Walking

High heels and ostrich feet: what is good about normal human feet in walking

walking_2feetfullresfeet_1200There is one mechanically efficient way of walking: vault over a stiff leg, shove off, then crash into the next vault. Humans achieve this, even when walking in high heels or on tiptoes. Ostriches do too, even though they completely lack a functional ‘heel’. The normal human foot and heel-sole-toe stance, though, has the advantage that it allows those muscles powering the shove (calf) and absorbing the crash (shin) to be largely unloaded during the vault. This is a benefit as muscles use energy when opposing force. But motors don’t – so prosthetics and robotics should not copy human feet.

Wellcome Trust press release

Paper
Usherwood, J.R., Channon, A.J., Myatt, J.P., Rankin, J.W. and Hubel, T.Y. (2012). The human foot and heel – sole – toe walking strategy: a mechanism enabling an inverted pendular gait with low isometric muscle force? J. R. Soc. Interface. doi: 10/1098/rsif.2012.0179.

walking_duckandhumanMany aspects of walking can be understood from exceedingly simple models – for instance, considering what would happen with a blob on a stick representing the mass vaulting over the leg, and another blob on a stick representing the leg swinging under the hips.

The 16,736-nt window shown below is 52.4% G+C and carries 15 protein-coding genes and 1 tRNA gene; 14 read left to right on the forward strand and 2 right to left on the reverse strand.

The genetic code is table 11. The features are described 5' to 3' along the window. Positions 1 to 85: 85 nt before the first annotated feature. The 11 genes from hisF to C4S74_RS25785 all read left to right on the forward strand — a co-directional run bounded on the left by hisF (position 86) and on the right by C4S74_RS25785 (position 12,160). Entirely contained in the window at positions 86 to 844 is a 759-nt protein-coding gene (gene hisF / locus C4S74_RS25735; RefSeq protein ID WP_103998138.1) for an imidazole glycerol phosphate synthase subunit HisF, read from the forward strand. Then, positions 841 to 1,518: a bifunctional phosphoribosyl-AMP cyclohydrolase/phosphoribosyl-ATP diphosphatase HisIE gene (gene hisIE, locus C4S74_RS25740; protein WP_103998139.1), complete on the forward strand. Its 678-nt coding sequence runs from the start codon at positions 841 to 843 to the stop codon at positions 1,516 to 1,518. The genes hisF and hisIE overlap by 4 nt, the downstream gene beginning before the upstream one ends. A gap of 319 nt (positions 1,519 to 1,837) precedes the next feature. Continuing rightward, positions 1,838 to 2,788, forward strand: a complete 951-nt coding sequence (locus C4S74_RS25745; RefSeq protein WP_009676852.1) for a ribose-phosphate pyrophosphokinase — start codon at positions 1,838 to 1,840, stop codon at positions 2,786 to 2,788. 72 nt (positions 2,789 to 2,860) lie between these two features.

Such models give a surprisingly good account for why we can’t walk any faster (which is quite different from why we don’t want to run any slower), and why we can’t take a walking step longer than 1.5 times your leg length, even if you can do the splits (you end up dragging your feet).

When the walking mechanics of a range of animals including humans, ducks, pheasants and guinea fowl, are compared with these models, it becomes apparent that humans are unusual: we drive our legs forwards relatively quickly, allowing us to take relatively short steps… which, according to the blob-on-stick models means we should be able to walk relatively fast. Which is true.

walking_slopeThe super-simple vaulting model of walking can be used to make predictions. One case where it works is in predicting the change in walk-run transition speed when going up hill. Just as for level walking, we may ‘want’ to walk faster, but can’t because gravity stops being able to keep our feet on the ground.

See the Biology Letters incline walking paper

This work was led by Tatjana Hubel.